Primary Care First makes it easier to integrate care management

by Tina Dufresne, RN, BSN, MSM, CCM
Published on Jun 14, 2021

What is Primary Care First, PCF and how can this advance alternative payment model help support care management services?

Since the start of alternative payment models in 2012, the Center for Medicare & Medicaid Innovation (CMMI) continues to develop and test new models supporting providers in transitioning from fee for service to value-based care. One of the newest iterations is enhancement from the work done in the Comprehensive Care Plus (CPC+) model called Primary Care First (PCF). 


Primary Care First is a set of voluntary alternative five-year payment options that reward value and quality by offering an innovative payment structure to support the delivery of advanced primary care. In response to input from primary care clinician stakeholders, Primary Care First is based on the existing Comprehensive Primary Care Plus (CPC+) model design principles, prioritizing the clinician-patient relationship, enhancing care for patients with complex chronic needs, and focusing financial incentives on improved health outcomes. PCF is offered in 26 regions: 


  • Alaska
  • Arkansas
  • California
  • Colorado
  • Delaware
  • Florida
  • Greater Buffalo region (NY)
  • Greater Kansas region (KS and MO)
  • Greater Philadelphia region (PA)
  •  Hawaii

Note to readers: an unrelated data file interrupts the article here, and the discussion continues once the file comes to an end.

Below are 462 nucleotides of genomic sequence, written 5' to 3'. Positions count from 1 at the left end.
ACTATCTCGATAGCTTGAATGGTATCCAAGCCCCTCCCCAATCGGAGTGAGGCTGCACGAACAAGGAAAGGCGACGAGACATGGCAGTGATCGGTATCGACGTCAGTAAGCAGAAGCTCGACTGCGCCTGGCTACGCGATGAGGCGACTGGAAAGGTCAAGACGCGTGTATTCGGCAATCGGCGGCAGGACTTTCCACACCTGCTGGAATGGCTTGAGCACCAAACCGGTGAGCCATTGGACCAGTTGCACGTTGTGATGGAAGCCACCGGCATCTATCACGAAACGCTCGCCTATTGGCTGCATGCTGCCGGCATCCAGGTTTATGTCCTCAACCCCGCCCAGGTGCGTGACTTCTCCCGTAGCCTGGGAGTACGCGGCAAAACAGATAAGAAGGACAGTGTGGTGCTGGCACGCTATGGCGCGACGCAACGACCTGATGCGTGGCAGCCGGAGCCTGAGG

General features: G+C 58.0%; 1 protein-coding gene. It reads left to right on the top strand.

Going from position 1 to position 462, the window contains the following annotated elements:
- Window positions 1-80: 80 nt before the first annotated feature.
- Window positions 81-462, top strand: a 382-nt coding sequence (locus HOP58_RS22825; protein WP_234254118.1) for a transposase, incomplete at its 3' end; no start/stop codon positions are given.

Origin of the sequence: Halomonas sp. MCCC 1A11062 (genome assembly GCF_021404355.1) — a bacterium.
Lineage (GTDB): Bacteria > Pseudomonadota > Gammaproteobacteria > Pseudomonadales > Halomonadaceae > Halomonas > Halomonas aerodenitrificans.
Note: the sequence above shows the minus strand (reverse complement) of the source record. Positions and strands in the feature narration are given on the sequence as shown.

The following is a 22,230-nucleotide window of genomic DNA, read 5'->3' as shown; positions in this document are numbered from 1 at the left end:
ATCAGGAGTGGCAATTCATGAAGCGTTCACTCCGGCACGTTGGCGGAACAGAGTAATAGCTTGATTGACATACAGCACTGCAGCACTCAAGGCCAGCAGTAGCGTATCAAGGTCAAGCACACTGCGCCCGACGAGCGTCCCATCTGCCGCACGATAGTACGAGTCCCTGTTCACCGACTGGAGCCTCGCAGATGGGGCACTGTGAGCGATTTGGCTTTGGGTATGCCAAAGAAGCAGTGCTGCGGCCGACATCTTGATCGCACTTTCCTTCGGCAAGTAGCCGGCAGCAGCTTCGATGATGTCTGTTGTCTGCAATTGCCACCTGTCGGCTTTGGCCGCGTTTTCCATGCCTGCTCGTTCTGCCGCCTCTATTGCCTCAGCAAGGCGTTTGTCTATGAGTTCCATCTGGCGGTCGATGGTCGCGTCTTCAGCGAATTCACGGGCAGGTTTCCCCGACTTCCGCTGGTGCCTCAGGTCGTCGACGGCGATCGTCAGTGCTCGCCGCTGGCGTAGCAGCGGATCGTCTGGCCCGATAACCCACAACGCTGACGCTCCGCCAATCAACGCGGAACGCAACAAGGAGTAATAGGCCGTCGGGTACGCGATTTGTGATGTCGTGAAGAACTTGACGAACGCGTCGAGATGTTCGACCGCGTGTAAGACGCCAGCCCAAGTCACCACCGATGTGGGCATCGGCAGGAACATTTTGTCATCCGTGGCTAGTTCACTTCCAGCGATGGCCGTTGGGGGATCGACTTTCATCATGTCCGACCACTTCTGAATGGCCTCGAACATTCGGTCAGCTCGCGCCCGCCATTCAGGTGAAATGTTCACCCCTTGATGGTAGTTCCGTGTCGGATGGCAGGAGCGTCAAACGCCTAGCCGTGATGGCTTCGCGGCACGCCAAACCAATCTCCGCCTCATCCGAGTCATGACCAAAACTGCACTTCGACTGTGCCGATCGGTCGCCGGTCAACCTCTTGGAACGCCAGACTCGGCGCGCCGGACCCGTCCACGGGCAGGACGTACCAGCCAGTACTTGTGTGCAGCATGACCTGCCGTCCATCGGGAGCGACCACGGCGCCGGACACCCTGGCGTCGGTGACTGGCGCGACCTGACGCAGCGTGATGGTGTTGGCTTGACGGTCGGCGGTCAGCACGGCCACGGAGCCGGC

• Louisiana
  • Maine
  • Massachusetts
  • Michigan
  • Montana
  • Nebraska
  • New Hampshire
  • New Jersey
  • North Dakota
  •  North Hudson-Capital region (NY)
  • Ohio & Northern Kentucky Region
  • Oklahoma
  • Oregon
  • Rhode Island
  • Tennessee
  • Virginia


PCF includes two cohorts of participating practices: Cohort 1 began in January 2021 and Cohort 2 will start in January 2022. There are currently 827 practices participating in Cohort 1 of Primary Care First (List) and 14 payer partners as of April, 2021.  The applications deadline for Cohort 2 closed on May 21st, 2021.


PCF is one of the various Advanced Alternative Payment Models (APM) that offer providers a 5 percent incentive payment for achieving various threshold levels.  If a provider achieves these thresholds, they become a Qualifying APM Participant and are excluded from the Merit Incentive Payment System (MIPS) reporting requirements and payment adjustment.  In addition to the 5% incentive payment, PCF offers:


  • The attributed population is grouped into tiers based on Hierarchical Condition Codes (HCCs) with corresponding PBPM rate ranges.
  • Prospective payment to providers that can far exceed the current fee for service revenue even without the bonus potential.
  • Freedom to be innovative in how practices care for their patients to include enhancing their care management service, telehealth, home visits and other services.
  • A provider can participate in PCF while remaining in any of the ACO models.
  • Risk is limited to 10% which in the higher tiers would still result in a positive revenue.